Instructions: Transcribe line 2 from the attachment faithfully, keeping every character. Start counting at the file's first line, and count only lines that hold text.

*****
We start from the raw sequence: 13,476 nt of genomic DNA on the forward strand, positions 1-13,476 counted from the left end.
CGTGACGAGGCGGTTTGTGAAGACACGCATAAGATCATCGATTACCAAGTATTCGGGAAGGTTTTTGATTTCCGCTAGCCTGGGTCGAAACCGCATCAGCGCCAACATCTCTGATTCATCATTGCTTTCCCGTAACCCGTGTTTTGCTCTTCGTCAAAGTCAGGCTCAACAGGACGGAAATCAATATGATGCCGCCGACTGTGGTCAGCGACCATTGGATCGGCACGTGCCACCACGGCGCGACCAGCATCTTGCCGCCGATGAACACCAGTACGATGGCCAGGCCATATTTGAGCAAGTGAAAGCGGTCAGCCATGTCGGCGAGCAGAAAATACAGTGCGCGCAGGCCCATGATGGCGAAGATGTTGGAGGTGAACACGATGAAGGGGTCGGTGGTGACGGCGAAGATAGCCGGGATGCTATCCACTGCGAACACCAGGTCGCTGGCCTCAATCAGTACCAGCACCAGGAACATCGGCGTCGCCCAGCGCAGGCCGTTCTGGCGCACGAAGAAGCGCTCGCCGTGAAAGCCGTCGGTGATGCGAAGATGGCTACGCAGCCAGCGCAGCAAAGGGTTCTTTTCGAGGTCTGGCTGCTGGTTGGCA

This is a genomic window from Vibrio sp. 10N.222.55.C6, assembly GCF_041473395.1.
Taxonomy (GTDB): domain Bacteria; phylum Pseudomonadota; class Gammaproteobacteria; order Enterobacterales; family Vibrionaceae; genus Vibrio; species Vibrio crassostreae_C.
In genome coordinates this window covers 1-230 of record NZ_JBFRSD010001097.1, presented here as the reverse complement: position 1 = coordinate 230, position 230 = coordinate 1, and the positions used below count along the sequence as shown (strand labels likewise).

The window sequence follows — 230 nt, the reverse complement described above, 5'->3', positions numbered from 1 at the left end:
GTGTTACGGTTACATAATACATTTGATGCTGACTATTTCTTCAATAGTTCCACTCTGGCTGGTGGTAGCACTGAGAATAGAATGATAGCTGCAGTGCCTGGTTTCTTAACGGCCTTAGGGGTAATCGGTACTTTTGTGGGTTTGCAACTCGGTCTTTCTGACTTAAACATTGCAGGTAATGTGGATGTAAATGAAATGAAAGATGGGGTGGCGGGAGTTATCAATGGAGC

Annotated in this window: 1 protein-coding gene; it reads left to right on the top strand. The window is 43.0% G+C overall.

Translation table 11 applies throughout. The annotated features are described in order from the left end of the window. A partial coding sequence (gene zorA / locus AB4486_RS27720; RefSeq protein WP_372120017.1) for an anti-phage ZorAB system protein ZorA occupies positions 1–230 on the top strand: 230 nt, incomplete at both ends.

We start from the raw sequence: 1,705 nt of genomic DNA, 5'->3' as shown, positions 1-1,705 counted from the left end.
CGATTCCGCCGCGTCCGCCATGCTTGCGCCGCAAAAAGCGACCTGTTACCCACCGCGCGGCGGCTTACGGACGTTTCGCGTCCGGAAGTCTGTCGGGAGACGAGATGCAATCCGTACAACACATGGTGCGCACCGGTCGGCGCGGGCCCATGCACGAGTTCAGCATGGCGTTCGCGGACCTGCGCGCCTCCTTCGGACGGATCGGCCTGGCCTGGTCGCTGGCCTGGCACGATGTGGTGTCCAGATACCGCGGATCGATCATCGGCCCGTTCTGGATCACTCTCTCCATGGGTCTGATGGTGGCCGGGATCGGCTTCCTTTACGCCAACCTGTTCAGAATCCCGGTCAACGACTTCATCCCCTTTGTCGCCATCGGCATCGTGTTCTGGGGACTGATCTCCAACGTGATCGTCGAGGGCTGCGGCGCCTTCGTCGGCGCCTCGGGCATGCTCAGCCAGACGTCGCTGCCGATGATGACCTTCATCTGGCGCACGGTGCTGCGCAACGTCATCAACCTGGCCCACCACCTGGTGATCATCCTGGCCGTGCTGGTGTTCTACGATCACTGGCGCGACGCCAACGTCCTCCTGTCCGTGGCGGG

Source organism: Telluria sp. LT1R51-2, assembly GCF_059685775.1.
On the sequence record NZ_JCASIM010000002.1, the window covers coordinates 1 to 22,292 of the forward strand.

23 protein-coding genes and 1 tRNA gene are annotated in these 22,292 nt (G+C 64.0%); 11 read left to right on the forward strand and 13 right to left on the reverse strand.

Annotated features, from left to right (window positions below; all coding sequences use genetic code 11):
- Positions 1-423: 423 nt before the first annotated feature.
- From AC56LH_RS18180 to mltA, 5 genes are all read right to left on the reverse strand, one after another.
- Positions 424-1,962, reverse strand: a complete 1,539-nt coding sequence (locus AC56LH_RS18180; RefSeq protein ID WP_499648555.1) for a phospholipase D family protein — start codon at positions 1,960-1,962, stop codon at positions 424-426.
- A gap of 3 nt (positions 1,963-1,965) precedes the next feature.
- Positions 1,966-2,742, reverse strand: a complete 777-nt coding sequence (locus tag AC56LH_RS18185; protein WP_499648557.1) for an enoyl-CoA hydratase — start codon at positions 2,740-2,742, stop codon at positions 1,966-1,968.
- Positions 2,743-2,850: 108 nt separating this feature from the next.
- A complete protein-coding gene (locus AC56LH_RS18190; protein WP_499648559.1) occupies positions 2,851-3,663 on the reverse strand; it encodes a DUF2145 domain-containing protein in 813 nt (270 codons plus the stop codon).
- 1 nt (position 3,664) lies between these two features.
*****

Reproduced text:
CGTGACGAGGCGGTTTGTGAAGACACGCATAAGATCATCGATTACCAAGTATTCGGGAAGGTTTTTGATTTCCGCTAGCCTGGGTCGAAACCGCATCAGCGCCAACATCTCTGATTCATCATTGCTTTCCCGTAACCCGTGTTTTGCTCTTCGTCAAAGTCAGGCTCAACAGGACGGAAATCAATATGATGCCGCCGACTGTGGTCAGCGACCATTGGATCGGCACGTGCCACCACGGCGCGACCAGCATCTTGCCGCCGATGAACACCAGTACGATGGCCAGGCCATATTTGAGCAAGTGAAAGCGGTCAGCCATGTCGGCGAGCAGAAAATACAGTGCGCGCAGGCCCATGATGGCGAAGATGTTGGAGGTGAACACGATGAAGGGGTCGGTGGTGACGGCGAAGATAGCCGGGATGCTATCCACTGCGAACACCAGGTCGCTGGCCTCAATCAGTACCAGCACCAGGAACATCGGCGTCGCCCAGCGCAGGCCGTTCTGGCGCACGAAGAAGCGCTCGCCGTGAAAGCCGTCGGTGATGCGAAGATGGCTACGCAGCCAGCGCAGCAAAGGGTTCTTTTCGAGGTCTGGCTGCTGGTTGGCA